New Hampshire is essentially the reverse. The low disbursement amounts, but high number of loans made per population may point to SBA 7(a) lenders who are more friendly to very small businesses, like soloprenuers or startups. If that’s what your company is and relocating to New Hampshire is an option, it might be worth looking into. But do your research first, of course. You’d hate to get there and find out that the market is saturated or the guesses you’ve made from the data don’t play out in real life.

Ready for more charts? Here we go.

Putting It All Together

There’s no definitive answer to which states are best or worst for getting an SBA 7(a) loan. Because these loans can be so different, the question you really should be asking yourself is “Which states are best for an SBA 7(a) loan with the characteristics I need?” If you’re looking to relocate, this could be valuable information. 

From our limited look at the numbers, a good place to go for a medium-sized ($289,621.17 on average), high approval rate loan would be Utah. But, let’s say you’ve got a really solid business plan and you really need a lot more money. Georgia is pretty nice this time of year, even if there are only about 1.49 SBA 7(a) loans made per 10,000 residents.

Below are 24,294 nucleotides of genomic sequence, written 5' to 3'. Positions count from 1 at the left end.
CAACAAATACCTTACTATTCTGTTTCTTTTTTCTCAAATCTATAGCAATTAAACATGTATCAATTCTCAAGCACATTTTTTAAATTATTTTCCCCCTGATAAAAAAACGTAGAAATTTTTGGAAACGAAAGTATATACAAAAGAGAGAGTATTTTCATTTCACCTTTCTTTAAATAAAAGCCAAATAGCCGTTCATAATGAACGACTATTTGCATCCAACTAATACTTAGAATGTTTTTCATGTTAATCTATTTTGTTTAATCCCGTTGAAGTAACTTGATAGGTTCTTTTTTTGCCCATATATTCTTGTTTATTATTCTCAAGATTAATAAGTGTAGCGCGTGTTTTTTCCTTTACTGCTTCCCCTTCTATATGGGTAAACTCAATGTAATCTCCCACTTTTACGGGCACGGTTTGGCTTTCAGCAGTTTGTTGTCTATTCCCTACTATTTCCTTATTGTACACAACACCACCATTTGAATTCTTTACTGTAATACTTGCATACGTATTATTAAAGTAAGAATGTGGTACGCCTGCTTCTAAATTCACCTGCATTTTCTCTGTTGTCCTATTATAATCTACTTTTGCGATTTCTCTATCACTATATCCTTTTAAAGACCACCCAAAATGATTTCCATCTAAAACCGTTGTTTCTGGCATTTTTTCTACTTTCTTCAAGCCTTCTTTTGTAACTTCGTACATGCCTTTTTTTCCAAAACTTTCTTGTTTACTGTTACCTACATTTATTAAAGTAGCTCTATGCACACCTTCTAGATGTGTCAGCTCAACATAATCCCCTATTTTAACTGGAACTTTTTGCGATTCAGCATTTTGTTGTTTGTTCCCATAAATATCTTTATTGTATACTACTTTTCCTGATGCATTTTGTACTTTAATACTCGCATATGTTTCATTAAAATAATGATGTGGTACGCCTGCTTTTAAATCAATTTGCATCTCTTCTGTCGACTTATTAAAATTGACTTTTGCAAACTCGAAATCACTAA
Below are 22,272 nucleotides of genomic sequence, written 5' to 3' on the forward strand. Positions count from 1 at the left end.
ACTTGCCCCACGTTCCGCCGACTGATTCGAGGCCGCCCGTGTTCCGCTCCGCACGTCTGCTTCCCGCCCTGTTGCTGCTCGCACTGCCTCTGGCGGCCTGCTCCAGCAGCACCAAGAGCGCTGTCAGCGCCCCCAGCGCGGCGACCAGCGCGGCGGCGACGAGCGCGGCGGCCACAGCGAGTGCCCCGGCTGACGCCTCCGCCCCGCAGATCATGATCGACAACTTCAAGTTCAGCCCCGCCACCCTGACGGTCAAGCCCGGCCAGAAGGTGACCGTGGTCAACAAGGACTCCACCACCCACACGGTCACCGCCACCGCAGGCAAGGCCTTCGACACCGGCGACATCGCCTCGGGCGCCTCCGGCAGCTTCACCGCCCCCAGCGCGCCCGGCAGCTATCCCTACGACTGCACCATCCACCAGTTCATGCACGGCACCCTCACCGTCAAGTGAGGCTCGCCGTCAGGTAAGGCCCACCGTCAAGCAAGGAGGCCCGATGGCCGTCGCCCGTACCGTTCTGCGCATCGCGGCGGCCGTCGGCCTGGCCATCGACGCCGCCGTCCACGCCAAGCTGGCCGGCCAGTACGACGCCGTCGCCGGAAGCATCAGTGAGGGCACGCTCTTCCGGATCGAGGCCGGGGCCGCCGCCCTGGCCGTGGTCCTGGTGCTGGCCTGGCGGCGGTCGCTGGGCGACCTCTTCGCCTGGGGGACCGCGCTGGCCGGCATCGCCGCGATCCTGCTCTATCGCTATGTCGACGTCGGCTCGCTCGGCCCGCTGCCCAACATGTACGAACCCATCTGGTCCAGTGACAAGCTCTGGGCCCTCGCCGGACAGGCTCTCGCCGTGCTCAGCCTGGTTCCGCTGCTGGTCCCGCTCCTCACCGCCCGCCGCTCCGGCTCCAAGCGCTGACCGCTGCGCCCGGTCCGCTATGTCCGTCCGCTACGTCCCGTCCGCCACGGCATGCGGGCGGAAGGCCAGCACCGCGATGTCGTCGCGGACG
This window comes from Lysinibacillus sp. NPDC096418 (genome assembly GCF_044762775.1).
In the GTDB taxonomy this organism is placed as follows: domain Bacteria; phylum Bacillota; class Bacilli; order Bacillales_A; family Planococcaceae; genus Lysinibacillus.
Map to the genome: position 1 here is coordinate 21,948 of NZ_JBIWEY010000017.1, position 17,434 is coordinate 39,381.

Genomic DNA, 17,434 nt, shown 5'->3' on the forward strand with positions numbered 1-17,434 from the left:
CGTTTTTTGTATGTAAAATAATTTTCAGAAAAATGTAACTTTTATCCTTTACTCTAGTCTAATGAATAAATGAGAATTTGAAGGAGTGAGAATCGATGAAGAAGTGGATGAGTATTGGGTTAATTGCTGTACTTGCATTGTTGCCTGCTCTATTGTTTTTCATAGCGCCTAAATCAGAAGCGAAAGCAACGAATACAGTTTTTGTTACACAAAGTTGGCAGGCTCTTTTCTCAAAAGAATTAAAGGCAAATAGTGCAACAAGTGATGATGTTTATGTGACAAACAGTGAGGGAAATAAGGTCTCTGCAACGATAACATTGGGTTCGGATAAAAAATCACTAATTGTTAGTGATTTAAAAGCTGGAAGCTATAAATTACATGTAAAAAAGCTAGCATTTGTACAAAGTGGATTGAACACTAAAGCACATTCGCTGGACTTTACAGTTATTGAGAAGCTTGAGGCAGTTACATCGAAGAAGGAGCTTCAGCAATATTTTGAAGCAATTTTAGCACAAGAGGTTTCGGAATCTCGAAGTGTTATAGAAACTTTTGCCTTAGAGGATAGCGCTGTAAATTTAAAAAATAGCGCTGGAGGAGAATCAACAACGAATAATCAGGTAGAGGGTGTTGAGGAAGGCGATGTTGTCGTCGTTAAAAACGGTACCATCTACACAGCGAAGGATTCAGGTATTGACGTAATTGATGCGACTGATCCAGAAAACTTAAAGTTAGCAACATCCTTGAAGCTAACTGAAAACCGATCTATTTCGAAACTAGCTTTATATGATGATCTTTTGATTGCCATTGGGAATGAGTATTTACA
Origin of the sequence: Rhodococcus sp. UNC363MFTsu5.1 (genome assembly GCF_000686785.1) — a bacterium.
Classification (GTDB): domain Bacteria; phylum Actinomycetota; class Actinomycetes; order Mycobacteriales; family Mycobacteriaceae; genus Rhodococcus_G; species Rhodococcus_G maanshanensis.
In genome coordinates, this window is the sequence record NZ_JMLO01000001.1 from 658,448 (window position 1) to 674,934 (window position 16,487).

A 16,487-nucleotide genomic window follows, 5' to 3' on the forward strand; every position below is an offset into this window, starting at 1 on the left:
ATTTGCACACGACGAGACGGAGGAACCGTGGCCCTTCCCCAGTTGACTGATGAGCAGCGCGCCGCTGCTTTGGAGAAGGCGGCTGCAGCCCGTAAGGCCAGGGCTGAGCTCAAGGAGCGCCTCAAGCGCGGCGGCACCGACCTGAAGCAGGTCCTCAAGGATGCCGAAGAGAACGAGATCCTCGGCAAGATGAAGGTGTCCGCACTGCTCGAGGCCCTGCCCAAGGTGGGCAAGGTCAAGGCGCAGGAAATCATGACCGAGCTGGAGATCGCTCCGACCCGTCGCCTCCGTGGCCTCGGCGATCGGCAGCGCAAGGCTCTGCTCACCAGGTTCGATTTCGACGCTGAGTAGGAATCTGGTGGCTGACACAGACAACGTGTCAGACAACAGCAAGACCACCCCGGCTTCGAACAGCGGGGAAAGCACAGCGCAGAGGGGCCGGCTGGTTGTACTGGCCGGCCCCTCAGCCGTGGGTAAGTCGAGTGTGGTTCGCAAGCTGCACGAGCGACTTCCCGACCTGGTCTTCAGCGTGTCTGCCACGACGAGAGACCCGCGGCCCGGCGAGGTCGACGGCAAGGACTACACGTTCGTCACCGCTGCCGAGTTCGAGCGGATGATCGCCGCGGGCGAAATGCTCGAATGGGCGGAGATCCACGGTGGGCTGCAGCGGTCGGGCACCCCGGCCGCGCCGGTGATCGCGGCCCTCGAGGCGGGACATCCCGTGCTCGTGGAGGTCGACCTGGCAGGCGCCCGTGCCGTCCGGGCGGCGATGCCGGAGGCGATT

The best place for you to apply for your SBA 7(a) loan, ultimately, is where your market is. After all, without a convincing business plan and a solid strategy, you’ll have a hard time winning over a loan officer in any state.

Contact us when you’re ready to find out if you qualify for an SBA 7(a) loan! We’ll help you get the ball rolling.



Or, simply click the button below to apply for an SBA loan quote with our partners at lendio!

States for Big (and Small) Spending on Individual SBA 7(a) Loans

State Average $ Per Distribution Rank
The Biggest Loans
Georgia $674,860.25 1
South Carolina $573,613.10 2
Arkansas $513,496.35 3
Tennessee $507,221.88 4
California $484,881.19 5
North Carolina $472,549.52 6
Alaska $462,865.82 7
Texas $449,656.01 8
Florida $448,339.72 9
Arizona $444,624.03 10
Smaller Loan Distributions
Hawaii $99,906.46 51
Massachusetts $148,477.15 50
New Hampshire $152,252.16 49
Vermont $165,268.28 48
Maine $180,969.12 47
Rhode Island $197,581.78 46
Ohio $225,60.48 45
North Dakota $233,187.06 44